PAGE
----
This is one of several reviews I wrote for the late lamented Secular Homeschooling Magazine.
We ran an article about homeschoolers in fiction, and I rated a lot of YA novels based on how good they were and
how well they handled homeschooling. Mostly, homeschoolers were hauled out as the reliable weirdos in story after story; but it was still fun to do so much reading and call it my job.
So: Alabama Moon,
by Watt KeyCategory:
Creepy backwoods illegal homeschoolingSummary:
Occasional trips into town for supplies are the only times Moon gets to see anyone other than his father, or glimpse the world outside their tiny hidden home. Just before he dies, Moon's father advises Moon to leave Alabama and go to Alaska to seek others of their kind – people who know how to live off the land and refuse to have any relationship with the government. The fact that Moon is only ten when his father dies doesn't stop him from trying to follow this injunction. Fortunately, he doesn't succeed, though the reader becomes increasingly sympathetic with his wish to. Instead, Moon ends up in a warm, safe home with a loving family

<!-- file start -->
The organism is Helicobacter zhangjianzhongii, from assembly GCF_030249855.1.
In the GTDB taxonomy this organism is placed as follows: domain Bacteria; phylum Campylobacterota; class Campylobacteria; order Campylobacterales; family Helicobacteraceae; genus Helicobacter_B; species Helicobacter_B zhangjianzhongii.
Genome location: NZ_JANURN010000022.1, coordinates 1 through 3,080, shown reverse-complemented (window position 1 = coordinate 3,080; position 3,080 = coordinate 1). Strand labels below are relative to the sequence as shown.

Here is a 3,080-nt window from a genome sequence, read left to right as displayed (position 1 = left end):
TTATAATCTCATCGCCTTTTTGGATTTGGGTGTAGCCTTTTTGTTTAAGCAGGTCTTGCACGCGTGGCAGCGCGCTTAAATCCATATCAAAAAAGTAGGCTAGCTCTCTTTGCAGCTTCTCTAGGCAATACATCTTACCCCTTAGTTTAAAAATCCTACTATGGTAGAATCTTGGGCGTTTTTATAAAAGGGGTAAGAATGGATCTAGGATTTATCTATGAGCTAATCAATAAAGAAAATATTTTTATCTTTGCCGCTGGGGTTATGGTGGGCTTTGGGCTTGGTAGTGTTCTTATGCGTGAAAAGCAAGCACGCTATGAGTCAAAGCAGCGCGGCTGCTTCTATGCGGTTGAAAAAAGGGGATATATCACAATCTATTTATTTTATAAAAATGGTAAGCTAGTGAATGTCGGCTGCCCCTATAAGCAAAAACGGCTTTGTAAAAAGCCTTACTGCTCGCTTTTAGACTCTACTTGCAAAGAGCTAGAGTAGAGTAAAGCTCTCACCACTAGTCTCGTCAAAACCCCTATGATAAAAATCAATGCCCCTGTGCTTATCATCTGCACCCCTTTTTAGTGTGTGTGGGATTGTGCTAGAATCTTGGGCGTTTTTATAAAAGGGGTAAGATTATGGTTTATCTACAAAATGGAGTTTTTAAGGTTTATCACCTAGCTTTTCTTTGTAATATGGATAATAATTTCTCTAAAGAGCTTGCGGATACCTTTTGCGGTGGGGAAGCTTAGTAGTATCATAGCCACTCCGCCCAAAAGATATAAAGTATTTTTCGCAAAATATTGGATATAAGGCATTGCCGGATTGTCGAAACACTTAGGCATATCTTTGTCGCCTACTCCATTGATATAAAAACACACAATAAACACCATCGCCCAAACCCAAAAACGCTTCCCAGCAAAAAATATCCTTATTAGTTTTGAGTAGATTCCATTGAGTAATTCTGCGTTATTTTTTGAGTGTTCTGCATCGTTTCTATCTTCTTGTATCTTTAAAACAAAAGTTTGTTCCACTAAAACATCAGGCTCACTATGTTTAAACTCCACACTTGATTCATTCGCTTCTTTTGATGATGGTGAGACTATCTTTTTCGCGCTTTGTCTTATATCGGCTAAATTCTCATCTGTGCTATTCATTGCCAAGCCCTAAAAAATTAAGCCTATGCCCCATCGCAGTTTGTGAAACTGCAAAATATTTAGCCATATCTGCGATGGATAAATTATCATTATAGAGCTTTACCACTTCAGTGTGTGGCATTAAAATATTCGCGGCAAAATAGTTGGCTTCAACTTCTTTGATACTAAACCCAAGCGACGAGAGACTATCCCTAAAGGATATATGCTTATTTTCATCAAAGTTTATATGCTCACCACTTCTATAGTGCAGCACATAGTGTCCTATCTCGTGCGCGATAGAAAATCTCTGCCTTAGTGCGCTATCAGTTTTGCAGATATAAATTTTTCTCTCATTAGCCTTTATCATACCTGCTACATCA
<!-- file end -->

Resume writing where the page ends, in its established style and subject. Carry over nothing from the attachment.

, and learns the difficult lesson that you can love and honor someone and still not agree with him – even if he's your father.Conclusion:
The "Little House" books will seem kind of creepy for about a week after you finish reading this.Rating as a novel about homeschooling and/or homeschoolers:
It's true that Watt Key is writing about one
very unusual child in one very unusual situation. If you're a homeschooler, good luck explaining that to friends and relatives who read this book and panic about your decision to teach your own kids.Rating as a novel:
A brilliant, beautiful book with subtle characterization and a terrifically clever court scene that ties up all loose ends. Ideals of love, redemption, friendship and forgiveness permeate the story.